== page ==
Pathophysiology of food allergy.
In this article we review the pathophysiology of food allergy, which affects 4% of US children and 2% of adults, and is increasing in prevalence. Most food allergens share certain specific physicochemical characteristics that allow them to resist digestion, thus enhancing allergenicity. During allergic sensitization, these allergens are encountered by specialized dendritic cell populations in the gut, which leads to T-cell priming and the production of allergen-specific IgE production by B cells. Tissue-resident mast cells then bind IgE, and allergic reactions are elicited when mast cells are reexposed to allergen. Adjacent IgE molecules bound to the surface of the mast cell become cross-linked, causing mast cell degranulation and release of powerful vasoactive compounds that cause allergic symptoms.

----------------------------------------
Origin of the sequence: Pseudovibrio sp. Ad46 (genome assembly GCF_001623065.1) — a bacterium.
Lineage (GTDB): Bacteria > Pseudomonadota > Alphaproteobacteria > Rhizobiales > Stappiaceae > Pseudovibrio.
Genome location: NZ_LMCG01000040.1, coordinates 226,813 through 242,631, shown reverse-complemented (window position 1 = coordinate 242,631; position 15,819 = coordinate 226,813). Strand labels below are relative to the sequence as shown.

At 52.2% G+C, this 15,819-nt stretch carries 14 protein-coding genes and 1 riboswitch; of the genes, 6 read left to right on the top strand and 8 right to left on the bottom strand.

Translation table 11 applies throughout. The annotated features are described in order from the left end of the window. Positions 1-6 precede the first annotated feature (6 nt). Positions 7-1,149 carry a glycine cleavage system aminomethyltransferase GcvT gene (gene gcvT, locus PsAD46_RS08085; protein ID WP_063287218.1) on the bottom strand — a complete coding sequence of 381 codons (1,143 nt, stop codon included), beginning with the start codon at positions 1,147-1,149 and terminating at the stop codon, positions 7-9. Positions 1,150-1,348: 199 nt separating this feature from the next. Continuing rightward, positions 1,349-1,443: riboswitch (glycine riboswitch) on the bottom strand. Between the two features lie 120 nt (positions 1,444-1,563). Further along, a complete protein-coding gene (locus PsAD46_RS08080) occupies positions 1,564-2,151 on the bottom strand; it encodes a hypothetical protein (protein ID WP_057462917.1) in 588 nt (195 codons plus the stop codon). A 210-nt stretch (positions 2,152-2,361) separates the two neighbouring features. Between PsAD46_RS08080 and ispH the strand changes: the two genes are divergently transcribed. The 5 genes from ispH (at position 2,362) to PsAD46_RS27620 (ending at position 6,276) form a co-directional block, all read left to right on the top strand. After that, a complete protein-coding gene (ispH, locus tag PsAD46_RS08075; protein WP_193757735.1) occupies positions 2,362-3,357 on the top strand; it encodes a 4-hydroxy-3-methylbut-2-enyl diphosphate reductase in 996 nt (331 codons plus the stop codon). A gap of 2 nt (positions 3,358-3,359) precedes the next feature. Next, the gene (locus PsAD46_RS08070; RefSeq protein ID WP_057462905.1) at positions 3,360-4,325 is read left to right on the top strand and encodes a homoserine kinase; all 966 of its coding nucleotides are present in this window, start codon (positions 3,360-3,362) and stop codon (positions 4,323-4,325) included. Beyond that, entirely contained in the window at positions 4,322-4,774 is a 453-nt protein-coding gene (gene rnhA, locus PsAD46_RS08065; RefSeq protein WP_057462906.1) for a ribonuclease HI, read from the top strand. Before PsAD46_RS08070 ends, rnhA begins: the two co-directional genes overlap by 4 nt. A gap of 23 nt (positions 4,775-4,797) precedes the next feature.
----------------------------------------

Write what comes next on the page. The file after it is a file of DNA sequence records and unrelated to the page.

Vickery, BP; Chin, S; Burks, AW
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